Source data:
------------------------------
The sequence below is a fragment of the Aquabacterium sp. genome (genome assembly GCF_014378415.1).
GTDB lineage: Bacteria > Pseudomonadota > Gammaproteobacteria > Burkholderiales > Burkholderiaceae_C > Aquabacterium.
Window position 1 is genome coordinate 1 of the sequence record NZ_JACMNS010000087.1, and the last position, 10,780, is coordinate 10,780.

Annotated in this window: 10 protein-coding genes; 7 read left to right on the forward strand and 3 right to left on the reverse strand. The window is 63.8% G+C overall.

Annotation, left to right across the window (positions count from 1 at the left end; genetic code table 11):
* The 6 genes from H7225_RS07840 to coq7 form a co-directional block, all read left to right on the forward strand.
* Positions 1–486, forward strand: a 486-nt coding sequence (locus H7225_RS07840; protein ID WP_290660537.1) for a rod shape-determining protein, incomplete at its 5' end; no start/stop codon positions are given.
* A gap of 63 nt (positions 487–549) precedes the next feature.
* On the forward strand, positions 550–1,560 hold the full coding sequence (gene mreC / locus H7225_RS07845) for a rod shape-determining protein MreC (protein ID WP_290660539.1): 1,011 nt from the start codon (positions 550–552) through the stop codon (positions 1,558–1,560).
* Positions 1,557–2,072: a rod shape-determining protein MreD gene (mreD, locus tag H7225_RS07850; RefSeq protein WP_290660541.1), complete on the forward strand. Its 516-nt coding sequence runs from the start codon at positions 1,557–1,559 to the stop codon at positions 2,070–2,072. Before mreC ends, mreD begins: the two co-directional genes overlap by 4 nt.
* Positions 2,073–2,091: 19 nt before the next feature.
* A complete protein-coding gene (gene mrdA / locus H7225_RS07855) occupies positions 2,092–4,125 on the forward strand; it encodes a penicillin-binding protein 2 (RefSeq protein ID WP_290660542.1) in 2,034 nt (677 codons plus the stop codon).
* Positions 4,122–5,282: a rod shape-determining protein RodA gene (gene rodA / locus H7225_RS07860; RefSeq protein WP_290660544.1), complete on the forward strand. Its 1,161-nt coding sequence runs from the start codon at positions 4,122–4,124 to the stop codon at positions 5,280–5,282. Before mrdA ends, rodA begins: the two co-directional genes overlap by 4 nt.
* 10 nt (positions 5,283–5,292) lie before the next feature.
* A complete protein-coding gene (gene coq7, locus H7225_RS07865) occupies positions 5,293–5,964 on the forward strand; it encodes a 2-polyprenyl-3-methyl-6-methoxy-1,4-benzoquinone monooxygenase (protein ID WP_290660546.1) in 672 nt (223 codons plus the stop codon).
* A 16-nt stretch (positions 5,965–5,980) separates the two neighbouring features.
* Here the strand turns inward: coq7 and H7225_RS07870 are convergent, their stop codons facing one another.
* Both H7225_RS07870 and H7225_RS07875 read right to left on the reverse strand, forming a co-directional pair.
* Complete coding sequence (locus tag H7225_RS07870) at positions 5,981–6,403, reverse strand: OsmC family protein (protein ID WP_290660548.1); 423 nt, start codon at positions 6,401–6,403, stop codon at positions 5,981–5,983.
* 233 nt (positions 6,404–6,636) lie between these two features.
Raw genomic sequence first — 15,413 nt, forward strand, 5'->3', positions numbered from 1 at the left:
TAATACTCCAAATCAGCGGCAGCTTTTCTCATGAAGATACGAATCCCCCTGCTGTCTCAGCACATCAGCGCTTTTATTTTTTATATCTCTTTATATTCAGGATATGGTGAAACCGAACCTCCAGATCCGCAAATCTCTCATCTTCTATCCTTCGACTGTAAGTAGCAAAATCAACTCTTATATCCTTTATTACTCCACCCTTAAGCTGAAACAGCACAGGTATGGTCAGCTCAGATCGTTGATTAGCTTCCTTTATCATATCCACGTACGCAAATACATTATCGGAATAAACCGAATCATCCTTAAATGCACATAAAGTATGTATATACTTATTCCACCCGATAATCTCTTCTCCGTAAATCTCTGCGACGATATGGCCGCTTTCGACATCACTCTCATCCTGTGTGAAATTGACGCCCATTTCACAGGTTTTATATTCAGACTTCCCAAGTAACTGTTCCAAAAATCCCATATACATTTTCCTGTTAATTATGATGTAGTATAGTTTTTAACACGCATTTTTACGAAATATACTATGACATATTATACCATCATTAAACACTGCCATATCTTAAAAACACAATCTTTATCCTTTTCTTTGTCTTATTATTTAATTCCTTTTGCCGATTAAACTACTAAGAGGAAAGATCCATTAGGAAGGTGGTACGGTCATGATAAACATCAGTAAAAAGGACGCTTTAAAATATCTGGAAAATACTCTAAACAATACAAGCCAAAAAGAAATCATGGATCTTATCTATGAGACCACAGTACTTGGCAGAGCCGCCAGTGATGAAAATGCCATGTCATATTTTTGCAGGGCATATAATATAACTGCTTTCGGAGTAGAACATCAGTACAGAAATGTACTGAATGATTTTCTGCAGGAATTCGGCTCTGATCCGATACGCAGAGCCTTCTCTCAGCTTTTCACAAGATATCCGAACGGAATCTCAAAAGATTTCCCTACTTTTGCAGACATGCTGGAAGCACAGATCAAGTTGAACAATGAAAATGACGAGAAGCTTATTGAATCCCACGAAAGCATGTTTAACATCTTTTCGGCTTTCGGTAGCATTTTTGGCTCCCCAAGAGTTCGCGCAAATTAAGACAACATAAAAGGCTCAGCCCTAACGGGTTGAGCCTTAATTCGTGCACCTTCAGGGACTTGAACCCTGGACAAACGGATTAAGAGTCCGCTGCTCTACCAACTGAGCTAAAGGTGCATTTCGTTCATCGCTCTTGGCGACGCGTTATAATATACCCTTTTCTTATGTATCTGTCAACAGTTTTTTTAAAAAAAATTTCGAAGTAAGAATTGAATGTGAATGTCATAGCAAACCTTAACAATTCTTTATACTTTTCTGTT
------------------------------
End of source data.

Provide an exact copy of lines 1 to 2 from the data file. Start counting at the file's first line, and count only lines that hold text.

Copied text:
The sequence below is a fragment of the Aquabacterium sp. genome (genome assembly GCF_014378415.1).
GTDB lineage: Bacteria > Pseudomonadota > Gammaproteobacteria > Burkholderiales > Burkholderiaceae_C > Aquabacterium.